MIGOMBANI, Zanzibar (AlertNet) – The East African archipelago of Zanzibar is attempting to win “environmental independence” from Tanzania by joining an organisation that promotes the sustainable development of islands in the Indian Ocean.
Zanzibar has lodged a formal membership application with the Indian Ocean Commission (IOC), a regional cooperation body whose current members are Comoros, Mauritius, Seychelles, Madagascar and Reunion.
Although Zanzibar is a semi-autonomous part of Tanzania, officials in the archipelago’s own government, as well as some scientists, maintain that the isles have different needs from the mainland in dealing with climate change.
Backers of Zanzibar’s entry into the IOC argue that membership will help it deal more effectively with environmental threats. Parts of the islands suffer from beach erosion, flooding and high salinity in arable land, which is itself scarce.
Amina Shaaban, Planning Commissioner in the Zanzibar government’s Ministry of Finance and Economic Affairs, listed the development challenges confronting the archipelago as including unsustainable agricultural and livestock practices, depleted fisheries, deforestation, quarrying and sand mining, water pollution, and threats to food security and tourism.
“The question here is not whether we should continue or stop developing,” Shaaban said in April at an IOC-organised workshop on sustainable development planning for Zanzibar. “But rather, we should ask ourselves, ‘How can we strive forward with our economic goals without compromising the carrying capacity of our fragile environment?’”
Zanzibar residents say they increasingly recognise their vulnerability to the changing environment.
Mohamed Nassor Salum, a native of Pemba island, said he supported Zanzibar’s efforts to shore up its environment by joining the international organisation because the marine resources that many Zanzibar residents depend on are under threat.
Bilal Dadar, an information technology specialist who lives in the Zanzibar municipality, said that recurring extreme weather underlined the need for an international alliance to help the islands cope.
“I see the net effect of joining IOC will be positive and protective to our fragile environment,” Dadar said.
OWN ADAPTATION PLAN
In 2010, Zanzibar began to develop a National Adaptation Plan of Action, separate from the Tanzanian mainland, to emphasise Zanzibar’s need for climate change adaptation and mitigation strategies appropriate to small islands.
The United Nations has recognised that “small island developing states” (SIDS) have particular needs and vulnerabilities in regard to sustainable development and climate change. Three IOC members – Comoros, Mauritius and Seychelles – are recognised as SIDS.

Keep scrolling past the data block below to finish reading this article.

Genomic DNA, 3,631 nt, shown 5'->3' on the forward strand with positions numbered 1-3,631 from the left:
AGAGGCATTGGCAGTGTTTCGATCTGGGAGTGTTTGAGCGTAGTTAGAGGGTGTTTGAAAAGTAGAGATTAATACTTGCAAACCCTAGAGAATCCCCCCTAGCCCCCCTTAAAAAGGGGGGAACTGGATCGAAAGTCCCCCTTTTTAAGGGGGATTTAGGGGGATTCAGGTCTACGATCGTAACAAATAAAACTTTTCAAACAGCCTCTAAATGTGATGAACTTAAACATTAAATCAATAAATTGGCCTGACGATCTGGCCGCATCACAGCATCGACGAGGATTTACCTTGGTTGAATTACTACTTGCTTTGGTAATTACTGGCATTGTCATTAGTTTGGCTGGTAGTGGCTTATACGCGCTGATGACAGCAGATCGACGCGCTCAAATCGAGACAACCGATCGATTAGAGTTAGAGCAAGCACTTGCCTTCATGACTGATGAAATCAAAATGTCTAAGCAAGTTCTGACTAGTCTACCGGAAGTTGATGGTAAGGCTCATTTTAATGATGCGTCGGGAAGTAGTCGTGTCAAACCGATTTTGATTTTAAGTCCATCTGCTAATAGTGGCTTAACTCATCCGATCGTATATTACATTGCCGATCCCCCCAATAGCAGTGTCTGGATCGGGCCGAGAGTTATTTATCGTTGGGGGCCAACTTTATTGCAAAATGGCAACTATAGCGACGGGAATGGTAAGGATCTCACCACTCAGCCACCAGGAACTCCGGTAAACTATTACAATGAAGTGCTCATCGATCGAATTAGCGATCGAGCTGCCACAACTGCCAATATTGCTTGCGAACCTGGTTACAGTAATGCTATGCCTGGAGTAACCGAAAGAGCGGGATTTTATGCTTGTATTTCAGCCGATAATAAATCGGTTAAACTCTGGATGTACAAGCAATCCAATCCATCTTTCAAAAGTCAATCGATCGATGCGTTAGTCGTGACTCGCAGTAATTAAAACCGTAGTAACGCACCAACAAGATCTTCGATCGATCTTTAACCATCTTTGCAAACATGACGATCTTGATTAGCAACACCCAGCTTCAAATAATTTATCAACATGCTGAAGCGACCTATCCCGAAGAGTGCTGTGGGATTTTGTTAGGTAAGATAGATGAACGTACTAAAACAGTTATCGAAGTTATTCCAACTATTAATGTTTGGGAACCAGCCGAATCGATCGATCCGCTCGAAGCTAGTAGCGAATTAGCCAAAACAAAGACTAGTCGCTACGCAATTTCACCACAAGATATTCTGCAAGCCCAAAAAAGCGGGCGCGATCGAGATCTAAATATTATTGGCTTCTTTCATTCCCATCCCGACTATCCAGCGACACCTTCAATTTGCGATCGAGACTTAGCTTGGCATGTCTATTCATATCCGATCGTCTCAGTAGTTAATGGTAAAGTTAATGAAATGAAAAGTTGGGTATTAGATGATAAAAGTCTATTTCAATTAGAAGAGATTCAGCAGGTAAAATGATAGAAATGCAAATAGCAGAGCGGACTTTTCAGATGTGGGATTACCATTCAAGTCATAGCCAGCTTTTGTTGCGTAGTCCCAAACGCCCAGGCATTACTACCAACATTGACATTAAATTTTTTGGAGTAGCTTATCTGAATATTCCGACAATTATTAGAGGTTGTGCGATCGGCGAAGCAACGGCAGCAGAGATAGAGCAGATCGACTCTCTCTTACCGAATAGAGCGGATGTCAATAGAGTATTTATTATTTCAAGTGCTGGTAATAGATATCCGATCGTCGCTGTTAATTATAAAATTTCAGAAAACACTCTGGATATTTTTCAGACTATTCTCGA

Zanzibar hopes to gain status as a non-UN member of SIDS through the IOC, in order to gain much-needed technical and financial support to adapt to climatic change.
Observers say the challenge facing Zanzibar will be to persuade the mainland government of the United Republic of Tanzania (URT), which represents Zanzibar in almost all international climate change negotiations, to allow the isles to gain recognition as one of the SIDS in order to deal with climate change issues, rather than remaining part of the Group of 77 nations, of which Tanzania is a founding member.
Sanju Deenapanray, an IOC official, noted that the G-77 “seemingly caters for comparatively bigger economies like China and India among other countries ... (rather) than small island economies.”
Terezya Huvisa, environment minister in the Tanzanian government, said she could not say whether Zanzibar’s move to join IOC was valid until the issue had been discussed at a quarterly meeting between the vice-presidents of the URT and Zanzibar, due around the middle of the year.
Huvisa added that while the environment was not officially a union matter, the precedent was to treat environmental issues of Zanzibar and the mainland jointly.
“This matter will have to be discussed jointly for Zanzibar to join the IOC,” she said.
Kelly Horton, an environmental scientist with Earth Systems Africa, argued in a 2011 research paper on “Climate Change Governance in Zanzibar: The Need for Environmental Autonomy”, that Zanzibar’s vulnerability to climate change is worsened by its inability to present its specific challenges in the international arena.
According to Horton, while Zanzibar in general “self-funds attendance at international environmental meetings, it is unable to push a small-island agenda, falling under the wing of the Tanzanian mainland, who do not represent SIDS interests.”
She said Zanzibar “requires specialist skills and support to effectively adapt to challenges of climate change,” which can include sea level rise and more extreme weather.
Mohamed Issa is a freelance writer based in Dar es Salaam. This story is part of a series supported by the Climate and Development Knowledge Network.
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